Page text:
Though you’ve likely heard of the famous bluebonnets and wineries that permeate the Texan Hill Country, have you heard of the state's painted churches? In the late 1800s and early 1900s, the Czech and German immigrants who settled the Hill Country built a collection of beautiful churches, replicas of the ones they’d left behind in Europe—and today, the painted churches of Texas are some of the most noteworthy attractions in the state. There are more than 20 painted churches in Texas, with many listed on the National Register of Historic Places. All of the churches are tremendous works of art, with hand-painted sculptures, marble walls, intricately designed columns, and vibrant, decorative patterns and stained glass, and all are an important homage to Texan history.
About 80 miles southeast of Austin, near Schulenberg, you’ll find a smattering of some of the best painted churches in the state:
St. Mary’s Catholic Church in High Hill
Often referred to as the “Queen of the Painted Churches,” St. Mary’s Catholic Church is both the cornerstone of the Painted Churches Tour and the religious history of the area’s immigrants. Though it appears perfectly ordinary from the outside, the interior is breathtaking, with huge, German-style stained glass windows (18 in all!) and ornate designs covering the wooden walls.
St. John the Baptist Church in Ammannsville
In Ammansville, you’ll find St. John the Baptist, which was initially built in 1890 and rebuilt twice in the intervening years due to a hurricane (which destroyed several of the painted churches) and fire. The church’s interior is splashed with pink details everywhere, uniquely domed ceilings, and gorgeous stained glass windows; celebrated San Antonio artist Fred Donecker painted it.
Saints Cyril and Methodius Church in Dubina
Located in Dubina, Saints Cyril and Methodius Church is easily the most elaborate church of the bunch. Famed architect Leo Dielmann was hired to design the second church after a hurricane destroyed the first, and, although the building was whitewashed in the 1950s, the community was able to restore most of the original stencils and designs in the 1980s. Saints Cyril and Methodius features an awe-inspiring painted interior that includes a mural of Christ in the Garden of Gethsemane overlooking the altar, while the exterior is topped with the same iron cross that graced the steeple of its predecessor.
St. Mary’s Church of the Assumption in Praha
Nearly 12,000 people came to the dedication of St. Mary’s Church in 1895, which (like most of the other churches) resembles a simple country church from the outside—although it’s anything but simple on the inside. The plain stone facade doesn’t prepare you for the incredible interior: St. Mary’s was designed in the popular Gothic Revival style of the time, and Swiss fresco artist Gottfried Flurry painted all of the eye-catching stars, palms, and flowers. The shining star of the church is undoubtedly the gleaming white altar, gilded in 24 karat gold.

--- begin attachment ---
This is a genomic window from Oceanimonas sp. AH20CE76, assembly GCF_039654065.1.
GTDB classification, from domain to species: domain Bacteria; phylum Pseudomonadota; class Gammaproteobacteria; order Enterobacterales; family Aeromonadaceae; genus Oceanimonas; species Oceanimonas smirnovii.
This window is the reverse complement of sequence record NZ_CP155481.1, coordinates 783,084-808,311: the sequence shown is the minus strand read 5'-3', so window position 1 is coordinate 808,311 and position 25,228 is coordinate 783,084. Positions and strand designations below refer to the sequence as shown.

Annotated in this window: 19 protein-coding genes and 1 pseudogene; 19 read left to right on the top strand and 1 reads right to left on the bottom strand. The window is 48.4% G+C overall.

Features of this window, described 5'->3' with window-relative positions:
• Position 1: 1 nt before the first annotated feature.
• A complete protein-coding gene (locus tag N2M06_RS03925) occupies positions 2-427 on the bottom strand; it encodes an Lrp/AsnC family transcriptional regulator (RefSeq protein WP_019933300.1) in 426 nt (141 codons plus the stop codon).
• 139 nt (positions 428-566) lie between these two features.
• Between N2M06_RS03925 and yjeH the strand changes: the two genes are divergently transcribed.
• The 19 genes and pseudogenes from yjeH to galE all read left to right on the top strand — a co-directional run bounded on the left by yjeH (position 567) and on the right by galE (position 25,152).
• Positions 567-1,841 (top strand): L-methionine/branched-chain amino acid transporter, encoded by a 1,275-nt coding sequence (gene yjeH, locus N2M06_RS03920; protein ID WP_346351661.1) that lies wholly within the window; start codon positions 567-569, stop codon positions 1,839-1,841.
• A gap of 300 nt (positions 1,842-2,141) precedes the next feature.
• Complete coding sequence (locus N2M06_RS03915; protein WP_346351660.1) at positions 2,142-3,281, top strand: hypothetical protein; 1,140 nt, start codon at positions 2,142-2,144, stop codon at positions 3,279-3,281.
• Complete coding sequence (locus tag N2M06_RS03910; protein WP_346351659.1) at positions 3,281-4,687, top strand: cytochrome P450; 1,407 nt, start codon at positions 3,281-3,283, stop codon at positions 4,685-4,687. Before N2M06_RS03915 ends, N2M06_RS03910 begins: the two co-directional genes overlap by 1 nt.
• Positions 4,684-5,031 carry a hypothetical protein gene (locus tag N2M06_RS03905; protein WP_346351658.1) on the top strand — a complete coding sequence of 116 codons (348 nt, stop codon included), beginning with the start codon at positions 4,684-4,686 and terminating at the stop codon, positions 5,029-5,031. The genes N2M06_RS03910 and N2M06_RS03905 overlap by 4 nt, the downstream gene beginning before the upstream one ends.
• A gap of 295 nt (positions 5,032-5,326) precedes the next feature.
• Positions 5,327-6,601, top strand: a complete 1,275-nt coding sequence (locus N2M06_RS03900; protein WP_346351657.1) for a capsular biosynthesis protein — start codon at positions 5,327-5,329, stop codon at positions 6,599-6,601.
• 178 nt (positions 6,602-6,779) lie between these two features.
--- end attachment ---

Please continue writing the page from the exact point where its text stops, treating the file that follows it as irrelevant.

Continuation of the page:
Ascension of Our Lord Catholic Church in Moravia
Rebuilt after the 1909 hurricane, the Ascension of our Lord Catholic Church in Moravia was painted by Fred Donecker and boasts one of the best-preserved murals of all the churches. The wooden interior siding is painted to look like stone, while the three-dimensional painting creates columns and detailed architecture work throughout the structure.
Tips for Visiting the Painted Churches
- Though you’re welcome to do a self-guided tour of each church, the guided tours do offer a robust, in-depth explanation of the churches’ history and architecture. If you’re interested in learning more about the background of the early settlers and the intersections of German/Czech and Texas culture, in particular, the tours are well worth it. (For more info on how to book a tour, check out the Schulenberg Visitor Center.)
- If organizing a tour, be sure to call the Visitor Center at least two weeks in advance to ensure that the date is available.
- All but one of the churches are still active. If you visit on a Sunday, it’s easiest to wait until after all of the services are over before exploring (or, ideally, pick another day to visit).
- Most of the churches are located in and around small towns, so food choices may be limited. Plan accordingly by bringing your own snacks and drinks, or by plotting out in advance where you want to eat.